Consumer spending at U.S. retailers barely increased during the month of August, hinting to a possible slowing of spending and growth for the economy. The Commerce Department said Friday that August retail sales increased just 0.2 percent from the month of July.
After evaluating the slow economic growth during the July-September quarter, many analysts conclude that consumers are becoming more wary of frivolous spending. “Consumer spending is in middle gear in the summer,” Sal Guatieri, an economist at BMO Capital Markets, told the Associated Press. Slow wage growth, modest job gains and higher taxes might also contribute to growing reluctance by consumers to open their wallets.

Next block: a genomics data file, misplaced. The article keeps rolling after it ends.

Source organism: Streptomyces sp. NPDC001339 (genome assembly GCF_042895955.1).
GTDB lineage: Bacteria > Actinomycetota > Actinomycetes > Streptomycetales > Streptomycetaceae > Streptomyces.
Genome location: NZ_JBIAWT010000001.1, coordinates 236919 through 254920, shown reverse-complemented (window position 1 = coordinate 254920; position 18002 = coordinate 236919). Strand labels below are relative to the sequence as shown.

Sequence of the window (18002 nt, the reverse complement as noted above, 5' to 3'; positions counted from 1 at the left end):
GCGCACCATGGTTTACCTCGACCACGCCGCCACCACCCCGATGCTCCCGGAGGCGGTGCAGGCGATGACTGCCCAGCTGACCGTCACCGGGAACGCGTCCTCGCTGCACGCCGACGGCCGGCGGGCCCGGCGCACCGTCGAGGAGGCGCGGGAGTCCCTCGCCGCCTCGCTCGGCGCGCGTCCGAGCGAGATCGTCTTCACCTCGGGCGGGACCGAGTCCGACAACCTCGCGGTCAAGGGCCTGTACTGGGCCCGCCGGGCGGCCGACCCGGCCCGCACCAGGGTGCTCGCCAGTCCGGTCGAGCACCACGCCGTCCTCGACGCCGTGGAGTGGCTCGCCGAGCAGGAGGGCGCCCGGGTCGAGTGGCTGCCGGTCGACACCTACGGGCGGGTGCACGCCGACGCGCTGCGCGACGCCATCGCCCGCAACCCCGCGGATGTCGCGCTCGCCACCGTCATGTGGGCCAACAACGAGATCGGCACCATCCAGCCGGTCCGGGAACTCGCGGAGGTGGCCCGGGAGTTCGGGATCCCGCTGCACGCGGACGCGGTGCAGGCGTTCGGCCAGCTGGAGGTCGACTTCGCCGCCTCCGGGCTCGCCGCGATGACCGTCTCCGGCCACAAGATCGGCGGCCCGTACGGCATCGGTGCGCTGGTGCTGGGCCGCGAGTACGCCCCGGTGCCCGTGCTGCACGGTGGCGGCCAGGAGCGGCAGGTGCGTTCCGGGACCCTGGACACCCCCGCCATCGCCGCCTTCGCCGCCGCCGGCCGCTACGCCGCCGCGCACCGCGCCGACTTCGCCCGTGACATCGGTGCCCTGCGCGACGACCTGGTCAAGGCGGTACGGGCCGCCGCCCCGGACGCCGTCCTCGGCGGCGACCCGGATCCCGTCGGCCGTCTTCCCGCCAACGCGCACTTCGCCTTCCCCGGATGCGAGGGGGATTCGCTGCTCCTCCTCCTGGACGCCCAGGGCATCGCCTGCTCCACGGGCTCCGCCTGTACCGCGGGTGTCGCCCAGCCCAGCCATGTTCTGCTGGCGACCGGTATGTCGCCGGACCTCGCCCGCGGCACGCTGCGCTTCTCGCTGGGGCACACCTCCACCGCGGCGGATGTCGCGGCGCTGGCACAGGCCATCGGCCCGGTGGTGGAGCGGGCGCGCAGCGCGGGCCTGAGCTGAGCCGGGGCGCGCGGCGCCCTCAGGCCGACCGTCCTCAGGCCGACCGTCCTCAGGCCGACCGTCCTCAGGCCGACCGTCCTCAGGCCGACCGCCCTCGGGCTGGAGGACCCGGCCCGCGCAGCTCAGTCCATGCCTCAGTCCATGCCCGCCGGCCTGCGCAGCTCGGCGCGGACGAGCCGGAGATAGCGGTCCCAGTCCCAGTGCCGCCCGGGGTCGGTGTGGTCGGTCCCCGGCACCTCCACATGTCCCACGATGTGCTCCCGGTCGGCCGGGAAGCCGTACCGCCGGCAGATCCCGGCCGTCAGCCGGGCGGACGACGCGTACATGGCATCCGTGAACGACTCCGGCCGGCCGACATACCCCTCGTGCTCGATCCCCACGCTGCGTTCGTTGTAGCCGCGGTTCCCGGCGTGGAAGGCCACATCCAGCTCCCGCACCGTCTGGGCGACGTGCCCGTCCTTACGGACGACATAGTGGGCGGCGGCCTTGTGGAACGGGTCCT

Mr. Guatieri predicts that retail spending will grow at roughly the same rate throughout the July-September quarter as it did in the previous quarter. This would mean that overall economic growth is declining from the estimated annual rate of 2.5 percent to an annual rate of 2 percent.
Consumer spending accounts for 70 percent of economic activity.
Still, many economists believe the retail sales are steady enough for the Federal Reserve to begin easing its stimulus program for the economy when it meets to consider interest rates later this month.